Thursday is noodle night. And Dottie knows this.
Dottie, aka Tooker’s Girl Lightning, her registered name with the AKC, is a purebred beagle. She is an old gal now, but does not let her age defy her registered name as she circumnavigates the fenced yard’s perimeters with bursts of flash speed like lightning from skies above. At home, she is known as Dottie Doodles where she sprawls on the couch stretching from black nose to white tail with one eye slightly open, more like a slit, to track activity in her house. She does not twitch or jiggle; her eyeballs do not roll in their sockets, signs of being fully under the spell of doggie dreams. It’s not what she sees, but what she smells and hears.
In the kitchen, pots clank together as I pull one from the stack on the shelf. The faucet runs hard, blasting water into the pot. I drop the heavy pot on the stovetop and crank the gas on, banging the lid to pot. The box of noodles stands by. Rips and tears – sounds of peeling cardboard are made as I tug the noodles from their box, freeing the brittle sticks. I poke the stiff stack, drowning them in steam and boiled salty water. The noodles loosen with the thrashing of swirling bubbles. I wait.
Dottie’s wake-up call has sounded. She picks up her head, turns it from side to side, trying to read the language of sounds. She runs into the kitchen, halts quickly and plants herself on the rug in front of the sink, bumping up against the cabinet. She tracks me and the action with her senses. The pot’s steam clouds the kitchen with humidity and the fog clings to the windows. I pluck a noodle from the whirlpool with a fork, and taste the now limp stick for doneness. Dottie follows me to the sink. Her ears perk forward as she tries to understand the draining sounds of water forced through small colander holes. She’s got a direct scent of cooked noodles now. She also knows it’s time. She displays her excitement, turning in circles, scampering about the floor. She becomes a companion with her dinner bowl. “Just a few at a time. They’re hot, Dottie,” I tell her. She can’t wait. She wines and howls like any good beagle does when she knows a conquest is imminent. Dottie slurps them up as fast as I placed them in her dish. She looks for more with a nose to the air, head pulled back, dancing, hopping from one front foot to the other. “Sit, Dottie.” I slowly lower the noodle to Dottie’s face. It’s gone, lickety-split. She sniffs for more.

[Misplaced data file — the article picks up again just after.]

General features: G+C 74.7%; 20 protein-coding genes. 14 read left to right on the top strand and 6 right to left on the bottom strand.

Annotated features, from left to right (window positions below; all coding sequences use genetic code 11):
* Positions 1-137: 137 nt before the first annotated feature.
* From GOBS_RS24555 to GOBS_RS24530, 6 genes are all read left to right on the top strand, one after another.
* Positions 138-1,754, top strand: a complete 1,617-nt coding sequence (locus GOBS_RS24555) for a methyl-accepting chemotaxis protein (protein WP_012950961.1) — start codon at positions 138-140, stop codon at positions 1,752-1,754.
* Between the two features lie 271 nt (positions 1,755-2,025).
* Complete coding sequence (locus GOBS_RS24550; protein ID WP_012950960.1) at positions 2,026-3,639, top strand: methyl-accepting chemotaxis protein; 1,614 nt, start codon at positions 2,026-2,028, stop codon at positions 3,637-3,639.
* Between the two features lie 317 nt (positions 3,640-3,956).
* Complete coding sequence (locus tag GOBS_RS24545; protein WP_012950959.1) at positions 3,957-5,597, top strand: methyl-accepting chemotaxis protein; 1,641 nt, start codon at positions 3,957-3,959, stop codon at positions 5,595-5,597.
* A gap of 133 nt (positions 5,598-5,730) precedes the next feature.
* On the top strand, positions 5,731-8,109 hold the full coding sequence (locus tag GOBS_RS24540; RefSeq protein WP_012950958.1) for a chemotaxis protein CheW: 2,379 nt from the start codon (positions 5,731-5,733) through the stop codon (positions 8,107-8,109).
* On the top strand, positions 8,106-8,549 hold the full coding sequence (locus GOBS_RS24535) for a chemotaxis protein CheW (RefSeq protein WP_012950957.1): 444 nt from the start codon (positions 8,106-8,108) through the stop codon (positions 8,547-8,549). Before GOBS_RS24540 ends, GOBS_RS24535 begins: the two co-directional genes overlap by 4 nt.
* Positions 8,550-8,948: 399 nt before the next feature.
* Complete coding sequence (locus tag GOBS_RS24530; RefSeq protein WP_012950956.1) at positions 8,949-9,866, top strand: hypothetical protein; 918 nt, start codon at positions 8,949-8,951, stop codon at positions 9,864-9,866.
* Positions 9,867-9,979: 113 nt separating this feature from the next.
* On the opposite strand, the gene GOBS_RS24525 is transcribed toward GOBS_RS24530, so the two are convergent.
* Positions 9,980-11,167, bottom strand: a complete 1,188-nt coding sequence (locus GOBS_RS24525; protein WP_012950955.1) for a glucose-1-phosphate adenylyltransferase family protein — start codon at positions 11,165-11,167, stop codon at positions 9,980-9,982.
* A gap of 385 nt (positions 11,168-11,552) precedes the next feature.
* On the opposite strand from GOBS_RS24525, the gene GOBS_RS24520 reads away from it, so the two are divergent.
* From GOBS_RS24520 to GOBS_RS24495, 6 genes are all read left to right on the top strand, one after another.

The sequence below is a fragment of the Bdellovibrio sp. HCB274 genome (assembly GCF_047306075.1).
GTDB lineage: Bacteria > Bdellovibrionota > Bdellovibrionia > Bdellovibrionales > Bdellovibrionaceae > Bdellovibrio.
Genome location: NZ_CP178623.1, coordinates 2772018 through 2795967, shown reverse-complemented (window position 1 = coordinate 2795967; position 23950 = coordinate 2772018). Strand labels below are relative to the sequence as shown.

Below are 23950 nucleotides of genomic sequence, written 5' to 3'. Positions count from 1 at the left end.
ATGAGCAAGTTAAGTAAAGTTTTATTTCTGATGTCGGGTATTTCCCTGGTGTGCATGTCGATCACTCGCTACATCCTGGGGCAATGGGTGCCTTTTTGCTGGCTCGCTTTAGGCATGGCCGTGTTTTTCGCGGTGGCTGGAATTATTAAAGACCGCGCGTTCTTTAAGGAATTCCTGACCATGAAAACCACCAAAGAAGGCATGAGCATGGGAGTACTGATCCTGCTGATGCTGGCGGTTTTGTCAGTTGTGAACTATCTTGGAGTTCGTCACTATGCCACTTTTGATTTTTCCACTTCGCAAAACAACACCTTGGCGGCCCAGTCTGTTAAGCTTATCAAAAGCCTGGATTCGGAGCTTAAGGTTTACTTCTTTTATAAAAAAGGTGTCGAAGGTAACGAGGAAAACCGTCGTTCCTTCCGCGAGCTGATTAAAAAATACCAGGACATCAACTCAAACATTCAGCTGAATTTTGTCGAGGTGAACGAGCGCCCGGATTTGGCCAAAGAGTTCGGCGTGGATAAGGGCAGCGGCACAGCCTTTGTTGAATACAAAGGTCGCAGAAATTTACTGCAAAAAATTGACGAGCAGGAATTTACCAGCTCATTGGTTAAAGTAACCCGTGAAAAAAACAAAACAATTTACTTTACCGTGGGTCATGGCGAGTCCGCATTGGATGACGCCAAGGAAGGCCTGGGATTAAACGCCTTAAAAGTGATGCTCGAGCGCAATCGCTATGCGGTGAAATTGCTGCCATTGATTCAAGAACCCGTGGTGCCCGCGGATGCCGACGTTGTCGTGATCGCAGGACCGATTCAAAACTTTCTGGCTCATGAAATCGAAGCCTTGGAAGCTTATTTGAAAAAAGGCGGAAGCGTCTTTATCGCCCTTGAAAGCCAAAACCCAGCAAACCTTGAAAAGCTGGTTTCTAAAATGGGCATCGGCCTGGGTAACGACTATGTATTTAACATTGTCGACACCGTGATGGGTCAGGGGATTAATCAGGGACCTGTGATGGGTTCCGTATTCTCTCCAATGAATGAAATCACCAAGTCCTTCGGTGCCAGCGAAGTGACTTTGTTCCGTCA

Enough noodles for Dottie Doodles, until next Thursday, when her ears and nose will tell her it’s noodle night.